Changes in Corporate Business Tax Will Increase Costs of Doing Business in New Jersey
With the softening of the economy and a new democratic administration in New Jersey, the New Jersey legislature has attempted to close a widening budgetary gap by significantly broadening the scope of the New Jersey Corporation Business Tax. The new law, Chapter 40 of the Laws of 2002 (the “Act”), was approved and made effective on July 2, 2002.
Prior to this legislative change, the New Jersey Corporate Business Tax, N.J.S.A. 54:10A-2, taxed most “C” corporations on a portion of corporate net worth in accordance with a relatively standard allocation formula. The minimum tax due was $210.00 for calendar year 2001. For S corporations, the CBT was scheduled to be phased out as of June 30, 2006. Under the old statutory scheme, there was no significant state tax at the entity level for partnerships or joint ventures.
2. Changes Under the New Law.
A brief summary of the significant changes made by the Act is as follows:
A. “C” corporations.
For most “C” corporations, and through at least June 30, 2006, there is now an alternative minimum assessment (“AMA”) based on either gross receipts or gross profits. The taxpayer has the right to elect whether to use receipts or profits for purposes of this calculation, but must stick with such election for the following four year period.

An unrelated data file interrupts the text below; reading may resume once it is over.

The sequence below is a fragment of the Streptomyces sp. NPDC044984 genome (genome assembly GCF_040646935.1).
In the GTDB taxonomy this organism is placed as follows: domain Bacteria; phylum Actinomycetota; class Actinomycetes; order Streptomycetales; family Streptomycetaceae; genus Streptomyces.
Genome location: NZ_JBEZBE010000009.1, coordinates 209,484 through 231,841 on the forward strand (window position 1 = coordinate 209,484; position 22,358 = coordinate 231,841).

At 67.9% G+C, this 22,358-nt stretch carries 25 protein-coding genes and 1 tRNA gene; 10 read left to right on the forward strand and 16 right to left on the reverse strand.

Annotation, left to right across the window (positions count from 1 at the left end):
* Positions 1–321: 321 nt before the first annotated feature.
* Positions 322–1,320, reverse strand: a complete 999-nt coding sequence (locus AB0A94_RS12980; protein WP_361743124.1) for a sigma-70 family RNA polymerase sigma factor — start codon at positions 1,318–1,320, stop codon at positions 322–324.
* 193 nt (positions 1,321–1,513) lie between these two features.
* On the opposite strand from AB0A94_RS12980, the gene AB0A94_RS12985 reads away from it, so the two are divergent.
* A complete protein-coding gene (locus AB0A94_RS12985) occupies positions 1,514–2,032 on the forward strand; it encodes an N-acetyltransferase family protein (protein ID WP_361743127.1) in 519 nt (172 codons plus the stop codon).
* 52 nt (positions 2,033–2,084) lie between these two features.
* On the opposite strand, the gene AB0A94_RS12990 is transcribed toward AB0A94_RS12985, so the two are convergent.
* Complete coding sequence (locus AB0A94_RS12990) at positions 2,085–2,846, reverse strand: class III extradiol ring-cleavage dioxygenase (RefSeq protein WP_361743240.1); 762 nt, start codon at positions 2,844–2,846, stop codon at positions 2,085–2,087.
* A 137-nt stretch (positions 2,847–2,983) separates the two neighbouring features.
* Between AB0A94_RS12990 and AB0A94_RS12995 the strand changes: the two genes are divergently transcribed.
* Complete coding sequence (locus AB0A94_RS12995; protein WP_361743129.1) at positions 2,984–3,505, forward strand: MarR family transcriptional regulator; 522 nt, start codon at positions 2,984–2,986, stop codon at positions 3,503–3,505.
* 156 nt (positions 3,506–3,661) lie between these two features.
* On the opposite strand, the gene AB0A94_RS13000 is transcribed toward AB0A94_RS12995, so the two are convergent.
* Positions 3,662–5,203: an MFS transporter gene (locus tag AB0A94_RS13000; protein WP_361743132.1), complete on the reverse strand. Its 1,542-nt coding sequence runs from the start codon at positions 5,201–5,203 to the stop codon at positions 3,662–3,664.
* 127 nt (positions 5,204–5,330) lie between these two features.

After June 30, 2006, corporations with a New Jersey presence will need either to consent to the imposition of the CBT (which will require taxpayers to waive the existing protection under P.L. 86-272, 15 U.S.C. §381 et seq.) or continue to be subject to the AMA.
There are a number of other changes which are retroactive in most cases to January 1, 2002, including a reduction in the dividends-received exclusion, a deferral of net operating loss carryforwards, and a disallowance of certain research and development expenditures. In addition, interest expense deductions for related party transactions have been significantly curtailed.
In order to appease the New Jersey business community, the tax rates have been reduced for corporations with income under $50,000, from 7.5% to 6.5%, and there is a significant expansion of the New Jobs Investment Tax Credit. However, the minimum tax does increase from $210.00 currently to $500.00.
B. “S” corporations.
The CBT is currently being phased out with respect to New Jersey S corporations. However, the legislature elected to defer the phase out for an additional year, and to slow the reduction of the tax rate so that S corporations pay tax based on the rate of 1.33% through June 30, 2006, and .67% through June 30, 2007, at which point the tax on S corporations will be eliminated.
Pass-through entities such as partnerships and limited liability companies also have had their tax bill increased. As a result of the Act, New Jersey will impose a fee based on the number of partners for any entity with two or more partners.
The fee is $150.00 per person with the cap of $250,000.00. In addition, a substantive tax is imposed on non resident partners in such entities, at the rate of 9% for corporate entities, and 6.37% for individuals.
The foregoing is merely intended to be a brief summary of the provisions of the new legislation. The additional tax burdens should cause you to examine the status of any entities currently doing business in New Jersey. Please feel free to consult your KRLS counselor to pursue this matter in further detail.